Download Lens, Laboratory, Landscape: Observing Modern Spain (SUNY by Claudia Schaefer PDF
By Claudia Schaefer
An interdisciplinary learn of the increase of empirical remark within the Spanish arts and sciences because the precept automobile for buying wisdom concerning the usual world.
Lens, Laboratory, Landscape makes a speciality of competing perspectives concerning the energy of imaginative and prescient in Spain among the 1830s and the Fifties. The photographic lens, laboratory microscope, “retinal vision” of thinker José Ortega y Gasset, and the topographical reviews of Manuel de Terán are woven jointly in and round a eu cultural milieu that gave remark primacy. For as soon as, Spain—now bereft of its empire—was now not at the open air of such debates. even if within the laboratory, relations domestic, darkroom, artwork gallery, or at the highway, in Cuba or Zaragoza, Madrid or Massachusetts, Spanish artists and scientists have been engaged with the social and monetary strength of remark at a time whilst the rate of recent lifestyles made looking at a problem. Claudia Schaefer brings the applied sciences of the eye—photograph, microscope, lens, instruments for land surveying—to gentle as markers at the nation’s touted route to modernity.
Claudia Schaefer is Rush Rhees Chair, Professor of Spanish and Comparative Literature, and Professor of movie and Media reports on the collage of Rochester. She is the writer of numerous books, together with Bored to Distraction: Cinema of extra in End-of-the-Century Mexico and Spain, additionally released through SUNY Press.
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XVII). These he could examine with “a passionate commitment to suppress the will” (Daston and Galison 143) and be “truthful” in his conclusions. The virtue of objectivity stood squarely at the center of Cajal’s groundbreaking work, and as a clear presence in his qualms about the objectivity of the scientific practices and conclusions as practiced by co–Nobel-winner Camillo Golgi. But it also formed a substantive part of his simultaneous fascination with photography as chemical process and as a visible product.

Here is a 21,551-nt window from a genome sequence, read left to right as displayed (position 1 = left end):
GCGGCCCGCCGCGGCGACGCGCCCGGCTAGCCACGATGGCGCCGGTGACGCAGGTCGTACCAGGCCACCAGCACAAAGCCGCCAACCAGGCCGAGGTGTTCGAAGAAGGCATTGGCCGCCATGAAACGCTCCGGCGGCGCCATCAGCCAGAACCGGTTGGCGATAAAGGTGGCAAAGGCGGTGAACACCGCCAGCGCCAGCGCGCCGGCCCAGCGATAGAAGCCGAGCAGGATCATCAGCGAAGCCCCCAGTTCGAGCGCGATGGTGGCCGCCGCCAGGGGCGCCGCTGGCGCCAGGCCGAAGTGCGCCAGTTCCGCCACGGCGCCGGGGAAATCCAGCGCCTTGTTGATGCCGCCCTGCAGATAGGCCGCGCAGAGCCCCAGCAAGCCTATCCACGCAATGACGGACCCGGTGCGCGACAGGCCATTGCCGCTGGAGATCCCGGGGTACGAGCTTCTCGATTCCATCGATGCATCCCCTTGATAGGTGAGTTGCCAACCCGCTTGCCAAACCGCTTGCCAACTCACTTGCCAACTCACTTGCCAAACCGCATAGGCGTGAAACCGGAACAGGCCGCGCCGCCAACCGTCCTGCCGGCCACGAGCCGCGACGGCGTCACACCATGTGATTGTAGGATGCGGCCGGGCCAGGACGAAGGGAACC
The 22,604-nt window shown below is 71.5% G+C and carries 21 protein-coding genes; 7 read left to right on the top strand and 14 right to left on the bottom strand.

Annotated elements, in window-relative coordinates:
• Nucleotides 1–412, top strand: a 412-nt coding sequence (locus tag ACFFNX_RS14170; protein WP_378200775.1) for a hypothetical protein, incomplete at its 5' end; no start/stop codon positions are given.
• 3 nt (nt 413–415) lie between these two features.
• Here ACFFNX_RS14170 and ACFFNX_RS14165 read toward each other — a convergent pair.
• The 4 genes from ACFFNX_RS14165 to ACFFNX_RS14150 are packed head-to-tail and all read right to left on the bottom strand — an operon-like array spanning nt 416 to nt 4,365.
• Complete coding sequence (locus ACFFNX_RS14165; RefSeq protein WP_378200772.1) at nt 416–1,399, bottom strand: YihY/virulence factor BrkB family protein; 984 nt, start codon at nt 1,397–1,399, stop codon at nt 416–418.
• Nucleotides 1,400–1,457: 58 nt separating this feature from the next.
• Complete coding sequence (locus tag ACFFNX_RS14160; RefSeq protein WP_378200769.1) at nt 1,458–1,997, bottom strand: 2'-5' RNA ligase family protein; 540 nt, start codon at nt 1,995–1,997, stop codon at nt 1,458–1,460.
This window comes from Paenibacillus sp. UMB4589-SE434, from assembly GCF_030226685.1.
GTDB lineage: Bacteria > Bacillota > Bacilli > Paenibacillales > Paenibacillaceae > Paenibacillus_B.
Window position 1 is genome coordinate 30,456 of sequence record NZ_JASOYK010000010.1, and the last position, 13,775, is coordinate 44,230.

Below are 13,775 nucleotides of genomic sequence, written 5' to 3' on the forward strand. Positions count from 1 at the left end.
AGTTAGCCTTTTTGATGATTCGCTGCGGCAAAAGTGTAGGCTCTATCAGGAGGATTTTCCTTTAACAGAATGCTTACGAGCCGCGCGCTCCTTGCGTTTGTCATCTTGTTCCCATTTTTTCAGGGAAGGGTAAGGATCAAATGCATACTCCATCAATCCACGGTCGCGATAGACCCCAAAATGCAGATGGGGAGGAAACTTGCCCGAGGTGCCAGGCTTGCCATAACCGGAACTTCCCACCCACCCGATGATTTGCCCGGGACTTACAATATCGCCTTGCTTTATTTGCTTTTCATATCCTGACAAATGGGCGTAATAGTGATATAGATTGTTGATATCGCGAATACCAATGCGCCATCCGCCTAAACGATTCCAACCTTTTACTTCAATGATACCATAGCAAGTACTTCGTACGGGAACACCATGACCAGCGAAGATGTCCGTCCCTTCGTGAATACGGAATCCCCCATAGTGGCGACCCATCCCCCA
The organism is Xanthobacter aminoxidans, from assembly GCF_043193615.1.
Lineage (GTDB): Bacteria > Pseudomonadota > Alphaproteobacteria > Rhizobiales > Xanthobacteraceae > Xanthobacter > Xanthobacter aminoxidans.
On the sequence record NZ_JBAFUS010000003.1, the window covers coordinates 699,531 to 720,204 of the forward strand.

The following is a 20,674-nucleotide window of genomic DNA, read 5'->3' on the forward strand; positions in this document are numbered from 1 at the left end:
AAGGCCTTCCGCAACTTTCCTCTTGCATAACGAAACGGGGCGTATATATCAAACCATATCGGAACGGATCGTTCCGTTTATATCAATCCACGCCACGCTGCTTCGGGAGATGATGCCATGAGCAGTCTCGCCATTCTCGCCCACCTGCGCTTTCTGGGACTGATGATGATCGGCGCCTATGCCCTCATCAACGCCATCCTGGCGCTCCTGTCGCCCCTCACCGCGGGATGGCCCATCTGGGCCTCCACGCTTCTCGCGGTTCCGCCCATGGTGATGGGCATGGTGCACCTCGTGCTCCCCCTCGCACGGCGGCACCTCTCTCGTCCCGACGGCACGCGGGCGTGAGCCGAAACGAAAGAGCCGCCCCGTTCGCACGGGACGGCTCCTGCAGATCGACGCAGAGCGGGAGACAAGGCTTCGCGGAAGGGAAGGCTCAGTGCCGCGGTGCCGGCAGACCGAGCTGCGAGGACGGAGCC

The mode of the painterly reflected the brushstrokes of the artist, while the camera presumably produced (or reproduced) an image of a different sort, one that accompanied the sentiment of rupture brought by modernity’s attempted break with the past. In the details of photography appear flaws, nuances, facial tics and gestures, glances, and, above all, time made material, visible, and concrete. Maybe what was recognized in a painting now looked very distinct, some hidden nuance having been brought out by the capture of an image on glass, metal, or paper, or some flaw seen for the first time.
Sight itself was as exquisitely alluring as what was observed. Everdell points out in metaphorical terms that the inherited task for the taxonomist and collector “was stamp collecting. This kind of tireless single-mindedness was very much in the character of Santiago Ramón y Cajal” (101). Yet there had to be more than mere “tenacity” in the shifting of the limits and parameters of one piece of matter or physical structure, and the beginning of the next. There had to be reason and observation. The boundary between the similarities and the differences of two objects was the central focus of any cutting-edge taxonomist, but any method of observing and judging the structural arrangement of properties could always be challenged by technological innovation.